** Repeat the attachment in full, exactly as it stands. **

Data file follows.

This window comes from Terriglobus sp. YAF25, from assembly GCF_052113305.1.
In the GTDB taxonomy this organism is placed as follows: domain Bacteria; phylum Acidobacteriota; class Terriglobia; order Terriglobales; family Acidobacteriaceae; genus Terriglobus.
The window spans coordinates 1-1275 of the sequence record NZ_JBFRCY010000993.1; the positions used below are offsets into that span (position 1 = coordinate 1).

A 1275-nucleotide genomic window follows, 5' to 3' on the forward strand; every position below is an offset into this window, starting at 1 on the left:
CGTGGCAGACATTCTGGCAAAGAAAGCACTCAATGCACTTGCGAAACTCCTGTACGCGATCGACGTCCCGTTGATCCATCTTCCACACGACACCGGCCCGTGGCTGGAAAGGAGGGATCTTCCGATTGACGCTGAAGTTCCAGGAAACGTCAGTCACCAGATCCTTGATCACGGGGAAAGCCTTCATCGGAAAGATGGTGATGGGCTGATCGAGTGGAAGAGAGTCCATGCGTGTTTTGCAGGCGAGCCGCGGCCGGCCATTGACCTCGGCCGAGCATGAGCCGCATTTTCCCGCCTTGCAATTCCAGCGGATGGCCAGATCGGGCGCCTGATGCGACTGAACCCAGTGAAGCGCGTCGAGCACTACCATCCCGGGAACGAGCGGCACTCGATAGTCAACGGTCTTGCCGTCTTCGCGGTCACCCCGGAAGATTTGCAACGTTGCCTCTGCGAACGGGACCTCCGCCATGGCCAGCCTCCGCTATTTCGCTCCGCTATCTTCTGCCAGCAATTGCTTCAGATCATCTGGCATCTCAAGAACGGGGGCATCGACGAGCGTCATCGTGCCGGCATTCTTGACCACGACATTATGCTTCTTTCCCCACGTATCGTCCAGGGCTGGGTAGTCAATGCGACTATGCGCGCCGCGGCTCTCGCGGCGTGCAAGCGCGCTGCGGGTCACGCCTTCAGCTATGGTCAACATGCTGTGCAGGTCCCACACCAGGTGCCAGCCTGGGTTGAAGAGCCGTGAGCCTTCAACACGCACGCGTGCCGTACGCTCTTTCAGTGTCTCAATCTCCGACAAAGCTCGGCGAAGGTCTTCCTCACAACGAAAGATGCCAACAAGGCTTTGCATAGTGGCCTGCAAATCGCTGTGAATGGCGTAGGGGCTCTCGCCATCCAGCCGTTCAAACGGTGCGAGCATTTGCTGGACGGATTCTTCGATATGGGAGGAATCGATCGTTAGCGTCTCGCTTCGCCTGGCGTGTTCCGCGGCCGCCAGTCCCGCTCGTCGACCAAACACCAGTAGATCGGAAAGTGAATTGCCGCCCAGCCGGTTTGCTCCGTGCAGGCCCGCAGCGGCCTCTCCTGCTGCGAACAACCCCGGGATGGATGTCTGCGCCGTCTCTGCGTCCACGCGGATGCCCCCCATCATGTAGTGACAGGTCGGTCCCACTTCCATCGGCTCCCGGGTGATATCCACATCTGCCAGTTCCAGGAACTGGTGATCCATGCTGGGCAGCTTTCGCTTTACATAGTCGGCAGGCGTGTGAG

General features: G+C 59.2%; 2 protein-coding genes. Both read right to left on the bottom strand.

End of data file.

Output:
This window comes from Terriglobus sp. YAF25, from assembly GCF_052113305.1.
In the GTDB taxonomy this organism is placed as follows: domain Bacteria; phylum Acidobacteriota; class Terriglobia; order Terriglobales; family Acidobacteriaceae; genus Terriglobus.
The window spans coordinates 1-1275 of the sequence record NZ_JBFRCY010000993.1; the positions used below are offsets into that span (position 1 = coordinate 1).

A 1275-nucleotide genomic window follows, 5' to 3' on the forward strand; every position below is an offset into this window, starting at 1 on the left:
CGTGGCAGACATTCTGGCAAAGAAAGCACTCAATGCACTTGCGAAACTCCTGTACGCGATCGACGTCCCGTTGATCCATCTTCCACACGACACCGGCCCGTGGCTGGAAAGGAGGGATCTTCCGATTGACGCTGAAGTTCCAGGAAACGTCAGTCACCAGATCCTTGATCACGGGGAAAGCCTTCATCGGAAAGATGGTGATGGGCTGATCGAGTGGAAGAGAGTCCATGCGTGTTTTGCAGGCGAGCCGCGGCCGGCCATTGACCTCGGCCGAGCATGAGCCGCATTTTCCCGCCTTGCAATTCCAGCGGATGGCCAGATCGGGCGCCTGATGCGACTGAACCCAGTGAAGCGCGTCGAGCACTACCATCCCGGGAACGAGCGGCACTCGATAGTCAACGGTCTTGCCGTCTTCGCGGTCACCCCGGAAGATTTGCAACGTTGCCTCTGCGAACGGGACCTCCGCCATGGCCAGCCTCCGCTATTTCGCTCCGCTATCTTCTGCCAGCAATTGCTTCAGATCATCTGGCATCTCAAGAACGGGGGCATCGACGAGCGTCATCGTGCCGGCATTCTTGACCACGACATTATGCTTCTTTCCCCACGTATCGTCCAGGGCTGGGTAGTCAATGCGACTATGCGCGCCGCGGCTCTCGCGGCGTGCAAGCGCGCTGCGGGTCACGCCTTCAGCTATGGTCAACATGCTGTGCAGGTCCCACACCAGGTGCCAGCCTGGGTTGAAGAGCCGTGAGCCTTCAACACGCACGCGTGCCGTACGCTCTTTCAGTGTCTCAATCTCCGACAAAGCTCGGCGAAGGTCTTCCTCACAACGAAAGATGCCAACAAGGCTTTGCATAGTGGCCTGCAAATCGCTGTGAATGGCGTAGGGGCTCTCGCCATCCAGCCGTTCAAACGGTGCGAGCATTTGCTGGACGGATTCTTCGATATGGGAGGAATCGATCGTTAGCGTCTCGCTTCGCCTGGCGTGTTCCGCGGCCGCCAGTCCCGCTCGTCGACCAAACACCAGTAGATCGGAAAGTGAATTGCCGCCCAGCCGGTTTGCTCCGTGCAGGCCCGCAGCGGCCTCTCCTGCTGCGAACAACCCCGGGATGGATGTCTGCGCCGTCTCTGCGTCCACGCGGATGCCCCCCATCATGTAGTGACAGGTCGGTCCCACTTCCATCGGCTCCCGGGTGATATCCACATCTGCCAGTTCCAGGAACTGGTGATCCATGCTGGGCAGCTTTCGCTTTACATAGTCGGCAGGCGTGTGAG

General features: G+C 59.2%; 2 protein-coding genes. Both read right to left on the bottom strand.